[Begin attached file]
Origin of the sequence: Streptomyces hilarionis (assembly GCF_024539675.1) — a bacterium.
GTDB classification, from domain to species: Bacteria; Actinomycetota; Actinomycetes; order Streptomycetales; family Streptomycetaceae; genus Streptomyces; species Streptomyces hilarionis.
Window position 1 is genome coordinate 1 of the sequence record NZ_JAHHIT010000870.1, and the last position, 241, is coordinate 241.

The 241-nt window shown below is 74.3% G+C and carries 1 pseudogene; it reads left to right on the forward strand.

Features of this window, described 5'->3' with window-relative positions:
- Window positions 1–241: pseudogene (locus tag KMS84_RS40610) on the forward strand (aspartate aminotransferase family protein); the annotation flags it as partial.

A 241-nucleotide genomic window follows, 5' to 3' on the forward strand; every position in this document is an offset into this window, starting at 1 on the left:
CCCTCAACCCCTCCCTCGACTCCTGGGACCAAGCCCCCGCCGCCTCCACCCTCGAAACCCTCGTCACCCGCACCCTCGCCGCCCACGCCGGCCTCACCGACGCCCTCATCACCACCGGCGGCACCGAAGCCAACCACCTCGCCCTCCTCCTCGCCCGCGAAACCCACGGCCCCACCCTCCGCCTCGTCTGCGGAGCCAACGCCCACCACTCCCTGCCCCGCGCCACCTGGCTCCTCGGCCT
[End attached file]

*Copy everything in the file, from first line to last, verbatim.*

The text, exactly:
Origin of the sequence: Streptomyces hilarionis (assembly GCF_024539675.1) — a bacterium.
GTDB classification, from domain to species: Bacteria; Actinomycetota; Actinomycetes; order Streptomycetales; family Streptomycetaceae; genus Streptomyces; species Streptomyces hilarionis.
Window position 1 is genome coordinate 1 of the sequence record NZ_JAHHIT010000870.1, and the last position, 241, is coordinate 241.

The 241-nt window shown below is 74.3% G+C and carries 1 pseudogene; it reads left to right on the forward strand.

Features of this window, described 5'->3' with window-relative positions:
- Window positions 1–241: pseudogene (locus tag KMS84_RS40610) on the forward strand (aspartate aminotransferase family protein); the annotation flags it as partial.

A 241-nucleotide genomic window follows, 5' to 3' on the forward strand; every position in this document is an offset into this window, starting at 1 on the left:
CCCTCAACCCCTCCCTCGACTCCTGGGACCAAGCCCCCGCCGCCTCCACCCTCGAAACCCTCGTCACCCGCACCCTCGCCGCCCACGCCGGCCTCACCGACGCCCTCATCACCACCGGCGGCACCGAAGCCAACCACCTCGCCCTCCTCCTCGCCCGCGAAACCCACGGCCCCACCCTCCGCCTCGTCTGCGGAGCCAACGCCCACCACTCCCTGCCCCGCGCCACCTGGCTCCTCGGCCT